Assistant Professor of Sociology Gustavo Morello, S.J., makes a point during a panel discussion at the daylong Diversity and Inclusion Summit June 1. Panelists included moderator Joy Moore, associate vice president of Alumni Relations (standing); Center for Work and Family Executive Director Brad Harrington (far left), Lynch School of Education Professor Janet Helms, director of the Institute for the Study and Promotion of Race and Culture, and Associate Professor Richard Jackson (center). (Photo by Lee Pellegrini)
Approximately 200 faculty and staff attended Boston College’s inaugural Diversity and Inclusion Summit on June 1, taking part in a daylong series of discussions about how the University contributes to the social justice mission of the Society of Jesus through its efforts to create a diverse and inclusive community.
The Office for Institutional Diversity sponsored the summit, titled “Building and Leveraging Partnerships Across Campus” and held in Gasson Hall.
"Creating an inclusive and welcoming Boston College is a priority for all of us,” Provost David Quigley told the audience as the program opened. “This summit gives us the chance to reflect on our commitment to diversity and inclusion and how we can strengthen our efforts. Today, we can take a step back and think about what we can do in our local communities, but also more broadly in society.”
In his remarks, President William P. Leahy, S.J., thanked the event organizers and those in attendance for supporting the University’s commitment to diversity and inclusion.
“This summit on diversity is not just about our institution, but how we live in our world,” said Fr. Leahy. “As Boston College moves forward, it is important to me that we take seriously issues of diversity. The bedrock is respect, a sense of welcoming everyone to our campus and entering into dialogues like this with each other, but also with our Jesuit, Catholic tradition.”
Damon A. Williams, senior vice president and chief educational and youth development officer at The Boys and Girls Clubs of America, delivered the keynote address, “Strategic Diversity Leadership: Activating Change and Transformation in Higher Education.”
“One reason I am a huge champion of these types of summits is they create an innovation ‘hotspot’ that brings people together to find solutions across boundaries, to recharge and to take things to a new level of possibility,” said Williams, a former vice provost, chief diversity officer and faculty member at the University of Wisconsin-Madison.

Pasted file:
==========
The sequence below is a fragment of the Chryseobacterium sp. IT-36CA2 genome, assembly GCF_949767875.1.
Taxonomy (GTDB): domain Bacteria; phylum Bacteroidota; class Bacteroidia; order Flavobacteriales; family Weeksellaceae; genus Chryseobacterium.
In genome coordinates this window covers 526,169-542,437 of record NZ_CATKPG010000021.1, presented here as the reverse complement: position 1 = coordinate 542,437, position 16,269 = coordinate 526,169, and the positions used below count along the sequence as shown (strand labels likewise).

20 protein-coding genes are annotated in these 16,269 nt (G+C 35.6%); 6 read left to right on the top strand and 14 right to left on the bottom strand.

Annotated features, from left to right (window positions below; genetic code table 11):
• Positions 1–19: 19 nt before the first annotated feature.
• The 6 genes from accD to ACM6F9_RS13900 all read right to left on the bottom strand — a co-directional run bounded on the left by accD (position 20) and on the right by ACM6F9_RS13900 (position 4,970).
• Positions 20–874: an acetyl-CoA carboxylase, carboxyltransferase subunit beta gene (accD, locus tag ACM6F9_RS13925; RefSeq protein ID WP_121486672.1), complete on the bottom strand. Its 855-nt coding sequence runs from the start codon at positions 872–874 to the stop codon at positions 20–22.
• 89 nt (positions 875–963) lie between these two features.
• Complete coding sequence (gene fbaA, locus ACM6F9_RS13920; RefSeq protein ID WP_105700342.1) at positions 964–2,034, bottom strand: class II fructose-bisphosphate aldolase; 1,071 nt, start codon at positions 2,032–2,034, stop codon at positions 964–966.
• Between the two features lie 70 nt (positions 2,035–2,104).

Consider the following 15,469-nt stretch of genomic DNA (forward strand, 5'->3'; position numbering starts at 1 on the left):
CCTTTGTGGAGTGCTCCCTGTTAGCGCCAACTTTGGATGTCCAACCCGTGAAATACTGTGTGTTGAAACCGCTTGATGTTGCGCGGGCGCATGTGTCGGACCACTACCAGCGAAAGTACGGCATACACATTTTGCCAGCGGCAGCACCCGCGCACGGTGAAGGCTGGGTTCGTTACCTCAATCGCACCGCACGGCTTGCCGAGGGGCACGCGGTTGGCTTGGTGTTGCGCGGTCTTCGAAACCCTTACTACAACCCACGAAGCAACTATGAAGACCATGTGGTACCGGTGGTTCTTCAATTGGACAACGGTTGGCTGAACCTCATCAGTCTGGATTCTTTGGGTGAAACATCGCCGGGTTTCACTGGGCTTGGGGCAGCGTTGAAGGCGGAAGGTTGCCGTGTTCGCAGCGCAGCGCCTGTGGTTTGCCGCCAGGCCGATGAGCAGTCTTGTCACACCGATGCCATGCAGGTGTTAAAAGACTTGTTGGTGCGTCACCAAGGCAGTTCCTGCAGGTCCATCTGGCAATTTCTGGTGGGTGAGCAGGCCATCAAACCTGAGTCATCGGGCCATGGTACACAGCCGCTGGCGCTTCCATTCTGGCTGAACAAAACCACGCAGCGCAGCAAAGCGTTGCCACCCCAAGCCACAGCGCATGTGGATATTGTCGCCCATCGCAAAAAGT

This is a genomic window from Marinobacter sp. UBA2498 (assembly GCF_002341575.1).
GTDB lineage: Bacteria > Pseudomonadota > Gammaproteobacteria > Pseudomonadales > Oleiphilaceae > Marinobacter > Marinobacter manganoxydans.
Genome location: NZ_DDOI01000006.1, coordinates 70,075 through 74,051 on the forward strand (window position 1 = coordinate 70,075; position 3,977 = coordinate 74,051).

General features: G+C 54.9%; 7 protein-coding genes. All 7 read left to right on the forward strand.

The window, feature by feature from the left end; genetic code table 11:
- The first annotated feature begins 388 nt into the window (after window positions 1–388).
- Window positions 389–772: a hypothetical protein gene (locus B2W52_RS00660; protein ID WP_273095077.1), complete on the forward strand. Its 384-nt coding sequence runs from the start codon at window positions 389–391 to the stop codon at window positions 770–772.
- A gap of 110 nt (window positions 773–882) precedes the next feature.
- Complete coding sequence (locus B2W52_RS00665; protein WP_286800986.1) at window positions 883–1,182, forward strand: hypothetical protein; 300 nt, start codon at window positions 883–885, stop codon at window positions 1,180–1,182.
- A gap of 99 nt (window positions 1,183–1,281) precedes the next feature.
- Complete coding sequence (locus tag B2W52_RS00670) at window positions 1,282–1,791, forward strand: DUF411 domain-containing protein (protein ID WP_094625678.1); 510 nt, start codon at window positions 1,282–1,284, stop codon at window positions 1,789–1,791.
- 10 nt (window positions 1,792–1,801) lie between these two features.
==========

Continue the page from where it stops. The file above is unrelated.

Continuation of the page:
Williams joined Boys and Girls Clubs of America in 2013. He currently leads national program strategy for BGCA’s strategic outcome areas with a focus on strengthening the club experience at more than 4,000 locations that serve some four million young people annually. His 16 years of experience in youth development, organizational design and strategic planning include research contributions and the co-authored book, The Chief Diversity Officer: Strategy, Structure, and Change Management.
Associate Vice President for Alumni Relations Joy Moore moderated a panel discussion on best practices in the area of diversity and inclusion with nationally recognized experts from BC, including Janet Helms from the Lynch School of Education’s Institute for the Study and Promotion of Race and Culture; Brad Harrington, executive director of the Center for Work and Family; Assistant Professor of Sociology Gustavo Morello, S.J.; and Lynch School Associate Professor Richard Jackson.
A showcase of campus programs, initiatives, and research related to diversity and inclusion highlighted efforts to provide a vibrant and continual learning experience for all BC employees. There were three concurrent discussion sessions that offered attendees the opportunity to choose from 20 talks on diversity and inclusion topics, including societal issues, campus initiatives and trends in higher education.
“There is a lot of good work going on at Boston College in the area of diversity and inclusion," said Patricia Lowe, executive director of the Office for Institutional Diversity, who noted that the summit provided the opportunity to come together as a community, and share these efforts with thought leaders across campus to build on and leverage the work.
—Ed Hayward | News & Public Affairs